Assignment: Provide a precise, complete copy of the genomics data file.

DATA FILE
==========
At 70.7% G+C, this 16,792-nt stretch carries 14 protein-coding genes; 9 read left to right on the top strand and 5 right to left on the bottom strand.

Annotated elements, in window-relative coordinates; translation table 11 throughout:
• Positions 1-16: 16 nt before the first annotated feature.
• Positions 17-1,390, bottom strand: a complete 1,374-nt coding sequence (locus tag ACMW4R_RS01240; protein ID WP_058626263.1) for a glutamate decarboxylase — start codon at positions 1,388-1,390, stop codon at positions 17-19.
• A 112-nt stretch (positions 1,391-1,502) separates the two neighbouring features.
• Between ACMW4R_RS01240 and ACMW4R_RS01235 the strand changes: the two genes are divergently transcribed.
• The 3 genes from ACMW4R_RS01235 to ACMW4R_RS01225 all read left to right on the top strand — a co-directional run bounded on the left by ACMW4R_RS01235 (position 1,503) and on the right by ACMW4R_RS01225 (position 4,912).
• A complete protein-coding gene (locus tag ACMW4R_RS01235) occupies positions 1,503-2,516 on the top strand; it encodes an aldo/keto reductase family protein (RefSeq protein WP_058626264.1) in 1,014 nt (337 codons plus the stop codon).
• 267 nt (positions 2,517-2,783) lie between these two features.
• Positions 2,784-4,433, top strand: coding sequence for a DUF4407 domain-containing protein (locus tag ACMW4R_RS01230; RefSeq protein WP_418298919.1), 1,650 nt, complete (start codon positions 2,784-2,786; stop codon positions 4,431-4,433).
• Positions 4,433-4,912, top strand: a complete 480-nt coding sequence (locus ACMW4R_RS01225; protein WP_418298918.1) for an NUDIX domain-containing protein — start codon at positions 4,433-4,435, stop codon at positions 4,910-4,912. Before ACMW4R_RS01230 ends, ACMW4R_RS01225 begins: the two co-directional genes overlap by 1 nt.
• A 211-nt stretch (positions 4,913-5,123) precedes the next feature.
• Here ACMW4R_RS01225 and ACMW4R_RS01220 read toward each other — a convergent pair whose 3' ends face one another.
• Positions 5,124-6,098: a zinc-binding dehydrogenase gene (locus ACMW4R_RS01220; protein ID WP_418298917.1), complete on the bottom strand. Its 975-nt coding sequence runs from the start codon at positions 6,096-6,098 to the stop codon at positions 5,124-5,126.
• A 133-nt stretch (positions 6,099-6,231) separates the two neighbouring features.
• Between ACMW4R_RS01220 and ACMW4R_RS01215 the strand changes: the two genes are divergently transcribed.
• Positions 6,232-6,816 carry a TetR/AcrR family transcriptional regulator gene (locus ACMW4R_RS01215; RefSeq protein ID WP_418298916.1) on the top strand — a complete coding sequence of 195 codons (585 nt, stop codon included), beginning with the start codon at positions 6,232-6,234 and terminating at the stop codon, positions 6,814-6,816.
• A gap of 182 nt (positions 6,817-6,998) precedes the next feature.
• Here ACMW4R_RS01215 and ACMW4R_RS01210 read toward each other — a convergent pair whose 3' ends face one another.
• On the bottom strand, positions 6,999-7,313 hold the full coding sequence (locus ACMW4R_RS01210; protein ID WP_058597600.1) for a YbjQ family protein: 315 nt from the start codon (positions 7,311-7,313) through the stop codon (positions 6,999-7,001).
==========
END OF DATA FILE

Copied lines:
At 70.7% G+C, this 16,792-nt stretch carries 14 protein-coding genes; 9 read left to right on the top strand and 5 right to left on the bottom strand.

Annotated elements, in window-relative coordinates; translation table 11 throughout:
• Positions 1-16: 16 nt before the first annotated feature.
• Positions 17-1,390, bottom strand: a complete 1,374-nt coding sequence (locus tag ACMW4R_RS01240; protein ID WP_058626263.1) for a glutamate decarboxylase — start codon at positions 1,388-1,390, stop codon at positions 17-19.
• A 112-nt stretch (positions 1,391-1,502) separates the two neighbouring features.
• Between ACMW4R_RS01240 and ACMW4R_RS01235 the strand changes: the two genes are divergently transcribed.
• The 3 genes from ACMW4R_RS01235 to ACMW4R_RS01225 all read left to right on the top strand — a co-directional run bounded on the left by ACMW4R_RS01235 (position 1,503) and on the right by ACMW4R_RS01225 (position 4,912).
• A complete protein-coding gene (locus tag ACMW4R_RS01235) occupies positions 1,503-2,516 on the top strand; it encodes an aldo/keto reductase family protein (RefSeq protein WP_058626264.1) in 1,014 nt (337 codons plus the stop codon).
• 267 nt (positions 2,517-2,783) lie between these two features.
• Positions 2,784-4,433, top strand: coding sequence for a DUF4407 domain-containing protein (locus tag ACMW4R_RS01230; RefSeq protein WP_418298919.1), 1,650 nt, complete (start codon positions 2,784-2,786; stop codon positions 4,431-4,433).
• Positions 4,433-4,912, top strand: a complete 480-nt coding sequence (locus ACMW4R_RS01225; protein WP_418298918.1) for an NUDIX domain-containing protein — start codon at positions 4,433-4,435, stop codon at positions 4,910-4,912. Before ACMW4R_RS01230 ends, ACMW4R_RS01225 begins: the two co-directional genes overlap by 1 nt.
• A 211-nt stretch (positions 4,913-5,123) precedes the next feature.
• Here ACMW4R_RS01225 and ACMW4R_RS01220 read toward each other — a convergent pair whose 3' ends face one another.
• Positions 5,124-6,098: a zinc-binding dehydrogenase gene (locus ACMW4R_RS01220; protein ID WP_418298917.1), complete on the bottom strand. Its 975-nt coding sequence runs from the start codon at positions 6,096-6,098 to the stop codon at positions 5,124-5,126.
• A 133-nt stretch (positions 6,099-6,231) separates the two neighbouring features.
• Between ACMW4R_RS01220 and ACMW4R_RS01215 the strand changes: the two genes are divergently transcribed.
• Positions 6,232-6,816 carry a TetR/AcrR family transcriptional regulator gene (locus ACMW4R_RS01215; RefSeq protein ID WP_418298916.1) on the top strand — a complete coding sequence of 195 codons (585 nt, stop codon included), beginning with the start codon at positions 6,232-6,234 and terminating at the stop codon, positions 6,814-6,816.
• A gap of 182 nt (positions 6,817-6,998) precedes the next feature.
• Here ACMW4R_RS01215 and ACMW4R_RS01210 read toward each other — a convergent pair whose 3' ends face one another.
• On the bottom strand, positions 6,999-7,313 hold the full coding sequence (locus ACMW4R_RS01210; protein ID WP_058597600.1) for a YbjQ family protein: 315 nt from the start codon (positions 7,311-7,313) through the stop codon (positions 6,999-7,001).